The spruce spider mite (Olibonhychus ununguis) is a cool-season mite native to North America and is one of the most destructive kinds of spider mites for Evergreens. Spruce spider mites thrive during the spring (March-June) and fall (September-November) especially in colder, wet weather like the kind the DC metro area has been experiencing recently.
What’s The Damage?
These plant-sucking mites feed on the chlorophyll-containing sap from the needles of the tree. Needles that have been feed on will not recover from the chlorophyll loss and will die. Spruce spider mites grow rapidly in population and can cause a lot of damage before you even notice a problem. Large trees typically experience some dieback but generally recover while small trees and shrubs may die from an infestation of Spruce Spider Mites.
Spruce spider mites prefer Colorado blue spruce, Norway spruce, dwarf Alberta, and white spruce. But despite its name, it will also feed on arborvitae, cedar, dawn redwood, Douglas fir, hemlock, juniper, larch, and pine.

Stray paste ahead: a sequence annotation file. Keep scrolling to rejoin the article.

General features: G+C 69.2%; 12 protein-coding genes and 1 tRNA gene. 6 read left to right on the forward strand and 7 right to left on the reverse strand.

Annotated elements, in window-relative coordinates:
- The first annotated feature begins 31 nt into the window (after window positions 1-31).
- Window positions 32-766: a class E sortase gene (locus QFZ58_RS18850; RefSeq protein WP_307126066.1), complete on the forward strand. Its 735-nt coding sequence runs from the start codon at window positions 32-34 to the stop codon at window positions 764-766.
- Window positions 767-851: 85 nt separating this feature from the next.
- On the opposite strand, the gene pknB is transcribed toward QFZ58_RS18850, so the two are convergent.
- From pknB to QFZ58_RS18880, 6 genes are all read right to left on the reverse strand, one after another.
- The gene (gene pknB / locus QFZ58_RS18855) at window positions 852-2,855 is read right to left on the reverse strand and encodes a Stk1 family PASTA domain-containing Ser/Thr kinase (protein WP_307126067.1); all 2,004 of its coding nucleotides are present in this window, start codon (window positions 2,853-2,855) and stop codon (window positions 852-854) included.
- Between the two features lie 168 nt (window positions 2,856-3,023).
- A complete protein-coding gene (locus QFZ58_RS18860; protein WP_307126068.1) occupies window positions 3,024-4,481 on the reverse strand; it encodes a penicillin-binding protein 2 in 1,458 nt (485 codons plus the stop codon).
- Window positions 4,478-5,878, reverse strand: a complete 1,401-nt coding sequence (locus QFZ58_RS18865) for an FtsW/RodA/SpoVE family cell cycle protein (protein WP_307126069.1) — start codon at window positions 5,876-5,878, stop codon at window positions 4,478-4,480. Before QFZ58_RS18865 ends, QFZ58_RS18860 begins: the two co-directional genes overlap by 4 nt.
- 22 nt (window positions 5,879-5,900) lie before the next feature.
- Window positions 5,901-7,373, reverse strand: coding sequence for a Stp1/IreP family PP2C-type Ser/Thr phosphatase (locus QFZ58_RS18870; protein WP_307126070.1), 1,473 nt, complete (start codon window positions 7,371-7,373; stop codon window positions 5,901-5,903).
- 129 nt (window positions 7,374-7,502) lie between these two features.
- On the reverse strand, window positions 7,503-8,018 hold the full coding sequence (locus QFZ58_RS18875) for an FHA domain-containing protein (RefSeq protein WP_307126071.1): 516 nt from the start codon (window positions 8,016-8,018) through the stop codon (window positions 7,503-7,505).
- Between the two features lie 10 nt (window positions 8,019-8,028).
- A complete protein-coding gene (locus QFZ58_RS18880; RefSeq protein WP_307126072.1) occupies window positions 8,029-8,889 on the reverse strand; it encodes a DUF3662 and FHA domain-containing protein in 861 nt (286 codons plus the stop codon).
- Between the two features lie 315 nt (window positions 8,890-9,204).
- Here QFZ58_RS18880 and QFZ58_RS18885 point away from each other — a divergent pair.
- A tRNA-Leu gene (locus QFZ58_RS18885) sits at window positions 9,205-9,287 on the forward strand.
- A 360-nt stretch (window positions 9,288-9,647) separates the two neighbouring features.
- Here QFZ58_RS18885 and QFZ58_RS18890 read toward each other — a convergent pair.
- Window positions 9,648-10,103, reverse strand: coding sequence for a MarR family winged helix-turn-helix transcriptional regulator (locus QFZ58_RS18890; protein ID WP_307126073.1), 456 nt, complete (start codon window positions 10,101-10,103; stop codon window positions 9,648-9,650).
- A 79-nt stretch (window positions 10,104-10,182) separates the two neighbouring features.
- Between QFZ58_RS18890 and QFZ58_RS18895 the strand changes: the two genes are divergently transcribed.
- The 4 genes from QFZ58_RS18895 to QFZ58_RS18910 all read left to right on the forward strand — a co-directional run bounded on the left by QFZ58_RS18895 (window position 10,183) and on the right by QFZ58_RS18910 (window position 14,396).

Signs & Symptoms
- Stippling on needles
- Yellow or rust-colored needles
- Premature needle drop
- Fine webbing in needles
Damage is typically heaviest at the bottom and inside of the tree.
Treatment for Spruce Spider Mites
Miticides are targeted treatments for mites that can control their population on your trees and shrubs. If you have a large population of Spruce Spider Mites, this may be the best option for treatment.
Beneficial Insect Release is a great natural and organic way to control the Spruce Spider Mite population on your trees and shrubs. In this treatment insects that feed on Spruce Spider Mites are released onto the trees and shrubs on your property utilizing the food chain to control your mite issue.
Horticultural Oils can be used to control mite populations in a preventative measure and if caught early enough in the season. If you’ve had prior infestations of Spruce Spider Mites ask your Arborist about Fall and Early Spring Horticultural Oil applications.